3. Support personal wellness by prioritizing self-care.
Our staff is the lifeblood of our hospital. When face masks became scarce at the beginning of the pandemic, three of us sewed custom masks for the team. We converted a conference room into a sewing room and made about 600. The project demonstrated how important our team’s health is, and as the crisis went on, we continued to make wellness a priority.
Over the last year, we’ve worked to establish a culture of self-care. We encouraged PTO and built a more accessible online method to request time off. We added “self-care stations” throughout the hospital with free food and drinks to boost energy and provide an excuse to take breaks. And our team decorates the ICU every holiday since some of our staff members can’t celebrate with family or friends outside of work.
Compassion Fatigue Check-ins have also become a regular practice. After a busy day at work, many team members might head home, sleep, and come back and do it all over again. The one-on-one sessions help us assess how each person is doing and present an opportunity to share what’s on their mind. We work on ways to better manage stress and recommend activities to overcome it.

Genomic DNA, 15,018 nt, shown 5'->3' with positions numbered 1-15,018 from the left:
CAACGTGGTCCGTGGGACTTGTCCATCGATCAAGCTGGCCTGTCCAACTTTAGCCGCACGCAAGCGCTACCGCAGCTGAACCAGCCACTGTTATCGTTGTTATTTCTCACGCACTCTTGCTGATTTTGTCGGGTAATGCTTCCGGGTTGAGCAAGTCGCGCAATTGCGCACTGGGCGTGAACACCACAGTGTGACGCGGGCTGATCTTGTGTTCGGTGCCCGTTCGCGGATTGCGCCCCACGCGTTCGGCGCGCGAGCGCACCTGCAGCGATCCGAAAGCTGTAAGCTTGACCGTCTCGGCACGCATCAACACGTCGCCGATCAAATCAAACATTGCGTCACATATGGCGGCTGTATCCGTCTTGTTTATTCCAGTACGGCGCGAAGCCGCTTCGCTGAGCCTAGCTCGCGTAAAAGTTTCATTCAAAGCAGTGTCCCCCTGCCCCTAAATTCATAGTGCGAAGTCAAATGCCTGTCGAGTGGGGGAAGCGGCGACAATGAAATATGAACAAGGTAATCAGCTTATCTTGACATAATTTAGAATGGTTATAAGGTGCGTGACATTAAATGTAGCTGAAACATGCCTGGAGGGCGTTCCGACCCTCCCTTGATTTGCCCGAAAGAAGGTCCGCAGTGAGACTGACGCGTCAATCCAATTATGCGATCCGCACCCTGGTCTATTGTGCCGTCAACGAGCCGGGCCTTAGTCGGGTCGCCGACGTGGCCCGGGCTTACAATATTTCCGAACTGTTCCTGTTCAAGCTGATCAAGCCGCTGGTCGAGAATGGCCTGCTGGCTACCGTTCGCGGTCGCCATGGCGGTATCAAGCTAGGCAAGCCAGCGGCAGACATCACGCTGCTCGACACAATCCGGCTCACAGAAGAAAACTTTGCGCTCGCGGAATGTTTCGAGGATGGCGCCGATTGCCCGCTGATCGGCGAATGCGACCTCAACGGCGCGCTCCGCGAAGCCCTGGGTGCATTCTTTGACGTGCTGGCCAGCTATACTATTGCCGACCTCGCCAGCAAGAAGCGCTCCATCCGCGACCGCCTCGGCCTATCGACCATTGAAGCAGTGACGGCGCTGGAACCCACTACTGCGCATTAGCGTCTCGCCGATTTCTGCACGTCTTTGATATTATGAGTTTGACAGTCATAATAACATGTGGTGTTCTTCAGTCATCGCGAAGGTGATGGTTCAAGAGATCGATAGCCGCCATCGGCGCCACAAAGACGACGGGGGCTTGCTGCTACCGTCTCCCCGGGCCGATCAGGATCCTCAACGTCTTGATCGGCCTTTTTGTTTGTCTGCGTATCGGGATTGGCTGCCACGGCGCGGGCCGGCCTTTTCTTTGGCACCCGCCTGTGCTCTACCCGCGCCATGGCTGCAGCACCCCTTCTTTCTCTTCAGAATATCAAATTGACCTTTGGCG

These collective actions have reinforced the importance of self-care at AAVEC. And while there are many ways to promote wellness at work, embedding it into our culture helps build healthier habits and more positive attitudes.
The Results: A Focus on Staff Care Leads to Better Patient Care
Our investment in team engagement led to several positive outcomes. We saw shorter wait times, treatments completed on schedule, and greater client satisfaction. Our staff even started to pick up more open shifts. They wanted to be here, and it showed.
Last fall, after we launched many of these efforts, we asked our staff how they felt. One team member said, “It’s easy in times like these to forget why we started, but you helped us remember. When I come to work now, I remind myself we are in the business of saving lives, and that’s all because you took care of ours.”
When hospital staff is engaged and motivated, patients feel it, and clients sense it. By creating a sense of purpose and giving them room to grow, we help them succeed; pets are healthier, and the people who love them are happier.
For questions about our engagement approach or more details about these tactics, please email me at SGarcia@AAVEC.com.